From the third blog post:

Q: What did you guys make of the italicized sections throughout the novel, where different adult voices (of the swim coach, Lily’s mom, the dorm R.A.) would give their general comments…

A: I hated those sections…They’re perfect evidence of another characteristic of Y.A. literature: condescending to the reader.

My aching head has now exploded.

These people not only don’t know YA fiction, I doubt they know any actual live young adults. In my YA reading, none of the novels, no matter their sins, committed the sin of condescension. It’s not hard to understand why. Any YA author will tell you that teens have a fantastically honed bulls**t detector. Young adults expect a novelist to be scrupulously forthright. Any author who condescends to a teen audience is an author who is unpublished. Period.

Indeed, the only condescension I’ve seen in the YA world is the condescension directed at us from the so-called “serious” lit folks. Sherman Alexie, who has written nineteen books for adults and one YA novel, said, “I thought I’d been condescended to as an Indian — that was nothing compared to the condescension for writing YA.” This was after he won the National Book Award for young people’s literature for his YA novel, The Absolutely True Diary of a Part-Time Indian. Friends, he said, worried he was “dumbing down,” and asked him if he wouldn’t have rather won the award for one of his adult, “serious” books.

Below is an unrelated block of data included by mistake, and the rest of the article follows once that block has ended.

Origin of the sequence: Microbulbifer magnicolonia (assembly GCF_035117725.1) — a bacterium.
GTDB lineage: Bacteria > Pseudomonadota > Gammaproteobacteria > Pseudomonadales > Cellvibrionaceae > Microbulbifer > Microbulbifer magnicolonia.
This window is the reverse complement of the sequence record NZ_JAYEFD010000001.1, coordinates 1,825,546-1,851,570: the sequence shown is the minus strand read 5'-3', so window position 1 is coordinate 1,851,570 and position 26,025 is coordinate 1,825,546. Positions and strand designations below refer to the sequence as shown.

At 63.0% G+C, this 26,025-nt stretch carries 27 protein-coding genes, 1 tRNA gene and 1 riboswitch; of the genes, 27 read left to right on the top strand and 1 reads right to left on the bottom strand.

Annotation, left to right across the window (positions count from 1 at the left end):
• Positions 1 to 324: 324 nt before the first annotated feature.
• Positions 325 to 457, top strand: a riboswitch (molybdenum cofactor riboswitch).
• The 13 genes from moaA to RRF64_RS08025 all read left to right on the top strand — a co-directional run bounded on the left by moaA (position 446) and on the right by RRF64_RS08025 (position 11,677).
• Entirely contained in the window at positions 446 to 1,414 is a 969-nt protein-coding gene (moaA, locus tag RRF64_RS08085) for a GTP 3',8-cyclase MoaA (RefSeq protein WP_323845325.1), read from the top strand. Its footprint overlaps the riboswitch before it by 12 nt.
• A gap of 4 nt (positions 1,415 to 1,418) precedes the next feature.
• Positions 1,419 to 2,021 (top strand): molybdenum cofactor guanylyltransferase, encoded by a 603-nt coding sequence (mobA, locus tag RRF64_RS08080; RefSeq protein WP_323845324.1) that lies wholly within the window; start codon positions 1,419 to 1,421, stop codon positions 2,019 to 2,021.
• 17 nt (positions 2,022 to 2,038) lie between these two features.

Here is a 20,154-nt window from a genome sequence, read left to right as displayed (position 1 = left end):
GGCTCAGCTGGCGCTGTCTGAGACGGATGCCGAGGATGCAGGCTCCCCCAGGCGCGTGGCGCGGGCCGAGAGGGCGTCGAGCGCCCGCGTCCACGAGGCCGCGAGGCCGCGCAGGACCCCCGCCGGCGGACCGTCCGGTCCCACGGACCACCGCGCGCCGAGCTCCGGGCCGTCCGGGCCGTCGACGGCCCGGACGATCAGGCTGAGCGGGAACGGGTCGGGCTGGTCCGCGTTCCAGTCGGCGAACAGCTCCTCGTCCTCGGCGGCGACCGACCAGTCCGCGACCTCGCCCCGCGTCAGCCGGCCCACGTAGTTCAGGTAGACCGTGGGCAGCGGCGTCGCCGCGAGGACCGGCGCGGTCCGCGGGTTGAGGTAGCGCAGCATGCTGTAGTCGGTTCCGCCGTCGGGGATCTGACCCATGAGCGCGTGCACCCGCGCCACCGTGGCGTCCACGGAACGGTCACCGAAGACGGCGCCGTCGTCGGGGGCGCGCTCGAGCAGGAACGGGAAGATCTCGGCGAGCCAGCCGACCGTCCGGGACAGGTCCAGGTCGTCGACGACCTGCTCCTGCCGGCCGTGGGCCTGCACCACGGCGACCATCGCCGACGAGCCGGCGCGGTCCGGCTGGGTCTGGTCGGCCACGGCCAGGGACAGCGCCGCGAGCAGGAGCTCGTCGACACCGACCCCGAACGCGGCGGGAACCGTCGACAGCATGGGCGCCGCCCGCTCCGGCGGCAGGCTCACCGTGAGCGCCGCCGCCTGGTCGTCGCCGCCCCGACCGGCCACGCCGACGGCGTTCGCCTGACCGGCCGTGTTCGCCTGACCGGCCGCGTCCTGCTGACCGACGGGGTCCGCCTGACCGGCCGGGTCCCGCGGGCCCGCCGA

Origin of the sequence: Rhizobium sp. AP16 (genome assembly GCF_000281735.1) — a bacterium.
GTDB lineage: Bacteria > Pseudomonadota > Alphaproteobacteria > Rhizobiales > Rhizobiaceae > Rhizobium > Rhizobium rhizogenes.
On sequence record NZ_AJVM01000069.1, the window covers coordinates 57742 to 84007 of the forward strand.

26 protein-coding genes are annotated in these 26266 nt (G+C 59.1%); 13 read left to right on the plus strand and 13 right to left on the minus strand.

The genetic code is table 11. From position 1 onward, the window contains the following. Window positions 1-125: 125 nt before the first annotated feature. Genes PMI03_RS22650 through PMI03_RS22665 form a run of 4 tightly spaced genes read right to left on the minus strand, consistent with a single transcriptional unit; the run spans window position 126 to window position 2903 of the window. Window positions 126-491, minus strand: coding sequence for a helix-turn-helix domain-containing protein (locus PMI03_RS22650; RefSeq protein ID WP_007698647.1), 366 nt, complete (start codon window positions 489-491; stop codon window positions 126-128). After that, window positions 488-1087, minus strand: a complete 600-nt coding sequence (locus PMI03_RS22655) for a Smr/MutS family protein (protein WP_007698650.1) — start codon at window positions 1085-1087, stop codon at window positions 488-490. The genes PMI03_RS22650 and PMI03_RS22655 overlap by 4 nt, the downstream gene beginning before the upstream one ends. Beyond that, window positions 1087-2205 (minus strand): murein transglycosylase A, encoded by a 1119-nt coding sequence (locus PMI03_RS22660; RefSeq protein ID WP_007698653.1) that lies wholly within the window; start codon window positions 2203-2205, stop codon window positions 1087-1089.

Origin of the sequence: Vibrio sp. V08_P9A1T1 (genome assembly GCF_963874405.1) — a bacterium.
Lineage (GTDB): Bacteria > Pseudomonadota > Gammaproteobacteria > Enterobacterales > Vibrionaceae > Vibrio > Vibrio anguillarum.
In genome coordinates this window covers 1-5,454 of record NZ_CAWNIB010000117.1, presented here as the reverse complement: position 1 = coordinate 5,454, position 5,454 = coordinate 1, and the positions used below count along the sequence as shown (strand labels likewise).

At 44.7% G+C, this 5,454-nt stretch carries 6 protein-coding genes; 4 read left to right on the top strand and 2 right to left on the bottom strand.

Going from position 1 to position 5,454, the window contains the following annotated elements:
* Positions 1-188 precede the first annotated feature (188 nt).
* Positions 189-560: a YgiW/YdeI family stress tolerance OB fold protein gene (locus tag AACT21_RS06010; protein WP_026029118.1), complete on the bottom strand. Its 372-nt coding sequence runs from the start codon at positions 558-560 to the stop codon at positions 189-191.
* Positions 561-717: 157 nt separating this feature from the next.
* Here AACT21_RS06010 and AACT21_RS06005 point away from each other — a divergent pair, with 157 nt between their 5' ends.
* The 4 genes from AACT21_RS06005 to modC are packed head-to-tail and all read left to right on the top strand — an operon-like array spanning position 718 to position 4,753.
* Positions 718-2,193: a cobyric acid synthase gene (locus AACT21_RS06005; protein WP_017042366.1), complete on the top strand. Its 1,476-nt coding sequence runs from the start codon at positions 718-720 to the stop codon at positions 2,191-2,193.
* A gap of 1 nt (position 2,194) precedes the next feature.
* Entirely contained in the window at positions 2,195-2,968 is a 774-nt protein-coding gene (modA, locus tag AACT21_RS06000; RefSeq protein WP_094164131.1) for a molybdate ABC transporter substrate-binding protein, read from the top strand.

Look, New Yorker Book Bench blog: I think it’s fabulous that you’ve discovered the world of YA. Kudos to you for picking Kathe Koja, who is a lovely author, and for recognizing the quality of her work. But please—please—before you discuss YA in public again, do yourselves a favor. Know what you’re talking about, instead of blatting assertions that are to reality what sheep are to quantum physics. (No insult intended to sheep.) You’re New Yorkers, for God’s sake. Take a YA editor out to lunch. Peruse the New York Public Library’s annual list of Books for the Teen Age, and (gasp!) read half a dozen or so. Take advantage of this newfangled thing called the internet and touch base with an actual YA reviewer/blogger. Venture a tippy-toe into the Teen Lit section of the bookstore.